Malaria not scaring LPGA pros away from Asia
- By Randall Mell
- Mar 14, 2013 3:15 PM ET
PHOENIX – Natalie Gulbis’ bout with malaria doesn’t seem to be scaring any LPGA pros from future trips to the tour’s Asian swings.
Gulbis was bit by a mosquito during the Honda LPGA Thailand three weeks ago and contracted the disease. She told Golfchannel.com Wednesday that she’s rebounding very well, though she did withdraw from this week’s RR Donnelley LPGA Founders Cup after symptoms recurred earlier this week.
The LPGA will return to Asia again for the fall swing with events scheduled in China, Malaysia, South Korea, Taiwan and Japan.
“It’s just one of those things, it doesn’t matter where we go or what we do, there are things out there that you just can’t control,” said Julieta Granada. “It’s life. We have dengue fever that you can get from mosquitoes in South America.
“The Asian swing for us is great. We love going to Asia. We have such great fans over there and great sponsors. This won’t make me think, `Oh my gosh, I’m not going.’”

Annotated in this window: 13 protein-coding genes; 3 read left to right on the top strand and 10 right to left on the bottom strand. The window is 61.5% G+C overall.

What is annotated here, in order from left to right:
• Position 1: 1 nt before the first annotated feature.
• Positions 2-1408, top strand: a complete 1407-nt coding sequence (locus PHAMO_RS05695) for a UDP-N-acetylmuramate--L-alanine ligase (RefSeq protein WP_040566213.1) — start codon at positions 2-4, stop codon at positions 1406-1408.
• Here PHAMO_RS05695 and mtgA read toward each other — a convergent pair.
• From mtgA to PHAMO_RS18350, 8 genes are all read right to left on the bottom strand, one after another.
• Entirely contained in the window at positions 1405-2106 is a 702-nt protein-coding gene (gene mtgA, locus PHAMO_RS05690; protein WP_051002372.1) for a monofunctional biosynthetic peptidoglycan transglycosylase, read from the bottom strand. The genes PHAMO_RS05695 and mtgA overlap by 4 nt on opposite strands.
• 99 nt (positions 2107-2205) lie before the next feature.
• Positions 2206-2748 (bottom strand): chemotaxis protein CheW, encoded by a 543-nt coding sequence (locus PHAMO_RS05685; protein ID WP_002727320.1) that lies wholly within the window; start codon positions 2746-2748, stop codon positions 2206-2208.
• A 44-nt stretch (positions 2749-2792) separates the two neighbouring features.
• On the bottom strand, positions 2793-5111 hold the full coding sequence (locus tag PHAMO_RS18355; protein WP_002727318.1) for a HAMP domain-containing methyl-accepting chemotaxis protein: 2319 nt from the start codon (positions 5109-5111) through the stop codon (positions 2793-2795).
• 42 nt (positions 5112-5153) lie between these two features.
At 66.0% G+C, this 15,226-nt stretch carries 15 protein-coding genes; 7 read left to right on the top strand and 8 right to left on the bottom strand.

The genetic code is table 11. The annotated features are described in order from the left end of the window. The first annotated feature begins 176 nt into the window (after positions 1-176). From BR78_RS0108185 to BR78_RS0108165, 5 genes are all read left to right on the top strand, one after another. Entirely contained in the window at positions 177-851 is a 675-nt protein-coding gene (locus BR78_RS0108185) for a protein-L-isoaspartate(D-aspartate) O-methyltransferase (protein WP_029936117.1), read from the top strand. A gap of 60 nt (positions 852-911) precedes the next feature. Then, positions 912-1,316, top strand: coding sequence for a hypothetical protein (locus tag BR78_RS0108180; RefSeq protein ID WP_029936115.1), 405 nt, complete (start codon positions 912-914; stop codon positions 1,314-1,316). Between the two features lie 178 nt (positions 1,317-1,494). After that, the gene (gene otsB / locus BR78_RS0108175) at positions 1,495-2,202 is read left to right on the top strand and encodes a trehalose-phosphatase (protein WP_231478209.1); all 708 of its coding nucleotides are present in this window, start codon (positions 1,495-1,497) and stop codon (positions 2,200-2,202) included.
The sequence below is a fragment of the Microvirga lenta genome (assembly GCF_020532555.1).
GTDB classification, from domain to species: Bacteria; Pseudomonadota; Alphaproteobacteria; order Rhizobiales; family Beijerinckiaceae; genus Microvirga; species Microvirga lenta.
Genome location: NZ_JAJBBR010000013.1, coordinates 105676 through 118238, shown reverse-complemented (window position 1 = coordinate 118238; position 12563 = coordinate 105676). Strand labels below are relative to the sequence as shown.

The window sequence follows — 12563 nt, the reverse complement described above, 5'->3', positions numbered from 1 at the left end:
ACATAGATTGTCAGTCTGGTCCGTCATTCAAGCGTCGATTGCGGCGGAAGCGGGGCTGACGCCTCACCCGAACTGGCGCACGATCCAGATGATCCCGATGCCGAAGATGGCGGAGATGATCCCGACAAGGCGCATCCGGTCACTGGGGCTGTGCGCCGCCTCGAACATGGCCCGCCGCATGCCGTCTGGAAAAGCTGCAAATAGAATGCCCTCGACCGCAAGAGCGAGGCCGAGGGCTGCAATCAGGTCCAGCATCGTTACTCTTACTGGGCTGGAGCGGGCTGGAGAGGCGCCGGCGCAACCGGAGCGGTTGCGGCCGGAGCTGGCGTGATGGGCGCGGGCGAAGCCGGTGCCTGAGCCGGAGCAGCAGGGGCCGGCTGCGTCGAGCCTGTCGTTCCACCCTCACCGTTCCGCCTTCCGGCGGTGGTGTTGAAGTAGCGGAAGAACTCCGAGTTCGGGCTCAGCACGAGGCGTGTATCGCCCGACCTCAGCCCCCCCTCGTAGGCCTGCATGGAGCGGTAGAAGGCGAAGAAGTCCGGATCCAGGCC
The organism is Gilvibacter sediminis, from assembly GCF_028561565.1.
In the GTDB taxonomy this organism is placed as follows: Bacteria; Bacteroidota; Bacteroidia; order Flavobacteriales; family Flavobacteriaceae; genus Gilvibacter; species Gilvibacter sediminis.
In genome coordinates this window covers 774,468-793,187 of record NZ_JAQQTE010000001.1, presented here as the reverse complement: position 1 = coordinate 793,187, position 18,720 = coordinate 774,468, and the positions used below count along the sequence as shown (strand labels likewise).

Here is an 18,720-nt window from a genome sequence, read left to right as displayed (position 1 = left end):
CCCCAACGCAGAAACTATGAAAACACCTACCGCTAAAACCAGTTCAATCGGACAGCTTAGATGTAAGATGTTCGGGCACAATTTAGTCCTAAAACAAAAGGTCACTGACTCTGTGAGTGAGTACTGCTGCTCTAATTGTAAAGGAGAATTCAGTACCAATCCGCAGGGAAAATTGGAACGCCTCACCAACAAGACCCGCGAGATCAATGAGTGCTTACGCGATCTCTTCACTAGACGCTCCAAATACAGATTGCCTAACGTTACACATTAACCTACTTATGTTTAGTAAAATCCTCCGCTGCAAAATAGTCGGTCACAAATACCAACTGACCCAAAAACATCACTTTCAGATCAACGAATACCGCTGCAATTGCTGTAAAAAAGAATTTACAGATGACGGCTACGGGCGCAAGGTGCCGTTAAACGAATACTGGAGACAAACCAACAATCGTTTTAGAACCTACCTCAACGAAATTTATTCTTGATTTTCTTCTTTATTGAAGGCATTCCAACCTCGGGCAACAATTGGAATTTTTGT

Katherine Hull said she won’t be canceling any travel plans for the Asian swing.
“It’s more dangerous getting in a car in Thailand than being bit by a mosquito there, the way you see how they drive,” Hull said. “You’re more likely to get in a car accident there than get malaria.”
In fact, Paula Creamer got whiplash in a crash Thailand last month.
“You can pick up something anywhere,” Gerina Piller said. “We have West Nile here in the states. It was just one of those freakish things.”
LPGA commissioner Mike Whan conducted a players meeting Tuesday night where he updated Gulbis’ condition and talked about malaria. To alleviate concerns, the tour arranged for Scottsdale Healthcare doctors to do screenings in the locker room on Wednesday. Approximately 20 players, caddies or staff took advantage Wednesday. No other players are known to have contracted malaria.
“Our local healthcare sponsor of this event was in the locker room all morning providing blood tests for anyone who wanted them, players, caddies, family members, rules officials,” Whan said. “Anybody who thought they might have symptoms, or just wanted to know, they have a test to determine pretty quickly if you do or don’t have this parasite.”
While there is no vaccination against malaria, Whan said the LPGA's medical experts will look for ways to try to help players reduce risks.
“When you hear something like this, the first thing you ask is if the player is OK, and if there’s anyone else at risk,” Whan said.
Gulbis said she was grateful for the help the LPGA offered and is hoping to return to competition at the Kraft Nabisco Championship.
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